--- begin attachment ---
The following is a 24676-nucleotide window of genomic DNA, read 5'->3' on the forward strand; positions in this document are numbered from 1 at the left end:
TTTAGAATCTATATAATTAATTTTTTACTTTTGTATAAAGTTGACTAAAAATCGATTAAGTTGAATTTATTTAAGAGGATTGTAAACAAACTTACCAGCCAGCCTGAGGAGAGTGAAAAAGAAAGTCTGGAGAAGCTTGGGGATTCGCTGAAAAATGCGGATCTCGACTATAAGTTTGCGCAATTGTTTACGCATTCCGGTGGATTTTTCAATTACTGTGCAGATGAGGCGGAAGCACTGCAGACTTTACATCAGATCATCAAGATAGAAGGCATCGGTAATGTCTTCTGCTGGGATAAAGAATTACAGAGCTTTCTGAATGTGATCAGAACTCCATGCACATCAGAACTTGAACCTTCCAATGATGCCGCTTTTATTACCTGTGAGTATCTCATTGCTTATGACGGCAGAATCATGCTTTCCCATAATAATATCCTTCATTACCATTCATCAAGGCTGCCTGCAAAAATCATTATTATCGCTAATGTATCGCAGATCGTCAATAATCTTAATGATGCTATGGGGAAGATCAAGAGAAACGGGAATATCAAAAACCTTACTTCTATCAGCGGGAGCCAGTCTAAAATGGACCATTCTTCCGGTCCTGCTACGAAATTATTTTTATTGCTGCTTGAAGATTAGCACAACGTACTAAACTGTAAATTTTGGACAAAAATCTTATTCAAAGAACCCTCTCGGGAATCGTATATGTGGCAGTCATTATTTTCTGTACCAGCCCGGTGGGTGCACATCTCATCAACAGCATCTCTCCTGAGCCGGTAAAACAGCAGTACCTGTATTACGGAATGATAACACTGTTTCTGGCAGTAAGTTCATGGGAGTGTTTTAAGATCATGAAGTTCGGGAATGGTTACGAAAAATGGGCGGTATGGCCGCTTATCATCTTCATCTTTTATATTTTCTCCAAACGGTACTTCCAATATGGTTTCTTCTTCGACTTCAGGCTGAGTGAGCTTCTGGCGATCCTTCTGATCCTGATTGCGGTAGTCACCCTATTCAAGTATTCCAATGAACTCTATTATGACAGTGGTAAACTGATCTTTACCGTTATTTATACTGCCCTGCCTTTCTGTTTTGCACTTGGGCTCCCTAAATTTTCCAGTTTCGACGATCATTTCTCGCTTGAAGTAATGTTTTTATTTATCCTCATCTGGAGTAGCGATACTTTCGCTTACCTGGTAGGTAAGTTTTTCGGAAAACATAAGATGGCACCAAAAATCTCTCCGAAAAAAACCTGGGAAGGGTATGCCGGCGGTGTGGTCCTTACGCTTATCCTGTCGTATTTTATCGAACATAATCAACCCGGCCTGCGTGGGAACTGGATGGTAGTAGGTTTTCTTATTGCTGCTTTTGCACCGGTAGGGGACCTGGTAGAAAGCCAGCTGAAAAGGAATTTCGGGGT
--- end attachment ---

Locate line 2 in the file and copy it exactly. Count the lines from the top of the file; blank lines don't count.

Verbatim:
TTTAGAATCTATATAATTAATTTTTTACTTTTGTATAAAGTTGACTAAAAATCGATTAAGTTGAATTTATTTAAGAGGATTGTAAACAAACTTACCAGCCAGCCTGAGGAGAGTGAAAAAGAAAGTCTGGAGAAGCTTGGGGATTCGCTGAAAAATGCGGATCTCGACTATAAGTTTGCGCAATTGTTTACGCATTCCGGTGGATTTTTCAATTACTGTGCAGATGAGGCGGAAGCACTGCAGACTTTACATCAGATCATCAAGATAGAAGGCATCGGTAATGTCTTCTGCTGGGATAAAGAATTACAGAGCTTTCTGAATGTGATCAGAACTCCATGCACATCAGAACTTGAACCTTCCAATGATGCCGCTTTTATTACCTGTGAGTATCTCATTGCTTATGACGGCAGAATCATGCTTTCCCATAATAATATCCTTCATTACCATTCATCAAGGCTGCCTGCAAAAATCATTATTATCGCTAATGTATCGCAGATCGTCAATAATCTTAATGATGCTATGGGGAAGATCAAGAGAAACGGGAATATCAAAAACCTTACTTCTATCAGCGGGAGCCAGTCTAAAATGGACCATTCTTCCGGTCCTGCTACGAAATTATTTTTATTGCTGCTTGAAGATTAGCACAACGTACTAAACTGTAAATTTTGGACAAAAATCTTATTCAAAGAACCCTCTCGGGAATCGTATATGTGGCAGTCATTATTTTCTGTACCAGCCCGGTGGGTGCACATCTCATCAACAGCATCTCTCCTGAGCCGGTAAAACAGCAGTACCTGTATTACGGAATGATAACACTGTTTCTGGCAGTAAGTTCATGGGAGTGTTTTAAGATCATGAAGTTCGGGAATGGTTACGAAAAATGGGCGGTATGGCCGCTTATCATCTTCATCTTTTATATTTTCTCCAAACGGTACTTCCAATATGGTTTCTTCTTCGACTTCAGGCTGAGTGAGCTTCTGGCGATCCTTCTGATCCTGATTGCGGTAGTCACCCTATTCAAGTATTCCAATGAACTCTATTATGACAGTGGTAAACTGATCTTTACCGTTATTTATACTGCCCTGCCTTTCTGTTTTGCACTTGGGCTCCCTAAATTTTCCAGTTTCGACGATCATTTCTCGCTTGAAGTAATGTTTTTATTTATCCTCATCTGGAGTAGCGATACTTTCGCTTACCTGGTAGGTAAGTTTTTCGGAAAACATAAGATGGCACCAAAAATCTCTCCGAAAAAAACCTGGGAAGGGTATGCCGGCGGTGTGGTCCTTACGCTTATCCTGTCGTATTTTATCGAACATAATCAACCCGGCCTGCGTGGGAACTGGATGGTAGTAGGTTTTCTTATTGCTGCTTTTGCACCGGTAGGGGACCTGGTAGAAAGCCAGCTGAAAAGGAATTTCGGGGT